China has asked foreign embassies to remove “political propaganda” to “avoid causing disputes between countries”.

Foreign embassies in Beijing have been asked by the Chinese government to avoid displaying what it calls propaganda over signs of support for Ukraine.

China says it is neutral in Moscow’s 15-month-old invasion of Ukraine but has repeated Russian justifications, accusing Washington and NATO of provoking Moscow.

A Chinese envoy visited Ukraine this week and was due to go to Russia to discuss a possible “political settlement”, although little progress is expected.

China’s foreign ministry asked diplomatic missions last week not to use their exterior walls to display “political propaganda,” according to an EU spokesperson and a European government diplomat.

The May 8 request said measures were needed to “avoid causing disputes between countries,” but did not define propaganda or provide other details, EU spokeswoman Nabila Massrali wrote in a statement.

Massrali said the EU delegation in Beijing “has not changed any items displayed on its front wall”.

The request did not mention Ukraine, according to the diplomats. But flags and placards put up by embassies in Canada, France, Germany and other governments are the only public displays of most foreign embassies, apart from tourist advertising.

The European diplomat, who asked not to be identified further because of the sensitivity of the issue, said his government “sees no reason to change” its display.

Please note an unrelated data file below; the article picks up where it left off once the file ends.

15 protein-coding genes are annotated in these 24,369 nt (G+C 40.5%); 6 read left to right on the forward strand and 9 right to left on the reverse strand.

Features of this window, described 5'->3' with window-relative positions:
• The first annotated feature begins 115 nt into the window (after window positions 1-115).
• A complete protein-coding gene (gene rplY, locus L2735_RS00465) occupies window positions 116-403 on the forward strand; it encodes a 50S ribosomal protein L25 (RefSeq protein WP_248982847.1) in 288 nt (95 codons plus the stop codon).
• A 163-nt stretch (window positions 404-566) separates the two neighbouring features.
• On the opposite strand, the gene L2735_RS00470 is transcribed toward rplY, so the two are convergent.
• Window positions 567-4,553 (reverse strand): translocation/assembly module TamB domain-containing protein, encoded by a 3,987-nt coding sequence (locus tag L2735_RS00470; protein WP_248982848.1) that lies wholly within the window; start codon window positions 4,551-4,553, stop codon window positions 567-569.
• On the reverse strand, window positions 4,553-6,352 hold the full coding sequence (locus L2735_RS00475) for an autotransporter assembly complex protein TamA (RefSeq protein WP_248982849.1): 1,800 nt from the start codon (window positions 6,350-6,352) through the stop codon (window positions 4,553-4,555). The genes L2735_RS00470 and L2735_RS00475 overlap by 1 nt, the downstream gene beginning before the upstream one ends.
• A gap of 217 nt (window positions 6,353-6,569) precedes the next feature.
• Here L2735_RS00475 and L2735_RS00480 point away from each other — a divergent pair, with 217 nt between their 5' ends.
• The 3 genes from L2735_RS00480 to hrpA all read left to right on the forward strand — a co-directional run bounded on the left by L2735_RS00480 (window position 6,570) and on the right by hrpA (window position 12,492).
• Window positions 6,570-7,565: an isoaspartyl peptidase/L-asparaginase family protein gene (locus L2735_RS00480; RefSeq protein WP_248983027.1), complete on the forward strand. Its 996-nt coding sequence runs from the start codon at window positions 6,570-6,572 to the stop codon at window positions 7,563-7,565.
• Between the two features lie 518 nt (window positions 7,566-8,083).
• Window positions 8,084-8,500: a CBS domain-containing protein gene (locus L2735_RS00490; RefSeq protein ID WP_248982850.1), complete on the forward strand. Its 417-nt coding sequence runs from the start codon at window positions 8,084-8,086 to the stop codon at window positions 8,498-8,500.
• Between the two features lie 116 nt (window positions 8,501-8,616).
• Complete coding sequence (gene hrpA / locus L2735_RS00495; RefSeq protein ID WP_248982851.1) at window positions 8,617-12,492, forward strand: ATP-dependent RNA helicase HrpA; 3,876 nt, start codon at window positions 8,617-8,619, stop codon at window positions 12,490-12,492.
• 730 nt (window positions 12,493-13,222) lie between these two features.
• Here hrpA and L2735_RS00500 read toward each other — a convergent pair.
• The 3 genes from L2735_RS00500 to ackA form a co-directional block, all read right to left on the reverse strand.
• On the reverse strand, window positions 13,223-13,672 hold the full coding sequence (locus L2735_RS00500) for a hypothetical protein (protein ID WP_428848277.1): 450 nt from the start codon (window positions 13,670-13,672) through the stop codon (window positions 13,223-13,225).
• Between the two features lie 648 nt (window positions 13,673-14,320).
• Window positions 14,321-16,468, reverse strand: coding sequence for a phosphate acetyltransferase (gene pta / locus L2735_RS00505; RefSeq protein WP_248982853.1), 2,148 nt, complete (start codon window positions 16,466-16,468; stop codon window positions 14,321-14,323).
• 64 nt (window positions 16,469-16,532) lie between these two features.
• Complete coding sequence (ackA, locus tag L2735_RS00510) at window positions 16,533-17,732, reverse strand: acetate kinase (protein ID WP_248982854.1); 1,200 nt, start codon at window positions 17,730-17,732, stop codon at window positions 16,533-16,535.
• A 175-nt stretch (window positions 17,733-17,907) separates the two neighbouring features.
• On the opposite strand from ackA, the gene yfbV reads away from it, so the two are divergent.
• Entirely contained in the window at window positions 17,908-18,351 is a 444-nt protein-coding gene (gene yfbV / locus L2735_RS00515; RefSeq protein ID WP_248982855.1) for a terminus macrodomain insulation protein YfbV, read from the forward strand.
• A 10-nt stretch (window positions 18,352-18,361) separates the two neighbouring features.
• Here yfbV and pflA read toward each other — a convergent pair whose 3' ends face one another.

A 2-meter (6.5 ft) placard at the front gate of the Finnish embassy features the flags of Finland and Ukraine and reads “#WeStandWithUkraine.” A sign hung at the Swedish embassy has the same phrase and flags as the two countries.

These screens have been up for months. It was not clear why China requested the removal now.

Some embassies also raised rainbow flags for Diversity Week and Wednesday’s International Day Against Homophobia and Transphobia. Such issues are considered politically sensitive by China’s ruling Communist Party.

Asked for details, Foreign Ministry spokesman Wang Wenbin said embassies were required to “respect Chinese laws and regulations.”

“China urges embassies of all countries in China and representative offices of international organizations in China to carry out their duties in accordance with the Vienna Convention on Diplomatic Relations or relevant international agreements,” Wang said.

Chinese envoy Li Hui met with Ukrainian Foreign Minister Dmytro Kuleba for two days this week.

The Ukrainian government said they were discussing “ways to stop Russian aggression,” but neither side elaborated further.

Li said the two countries should “create conditions for ending the war and peace talks,” according to a statement from the Chinese Foreign Ministry.

Political analysts see little chance of progress toward peace as neither side appears ready to stop fighting. But they say Xi’s government may be trying to deflect criticism of its friendship with Russian President Vladimir Putin and divide European allies from Washington.

Beijing released a proposed peace plan in February, but Ukraine’s allies largely dismissed it, insisting that Putin’s forces must withdraw and be prosecuted for war crimes.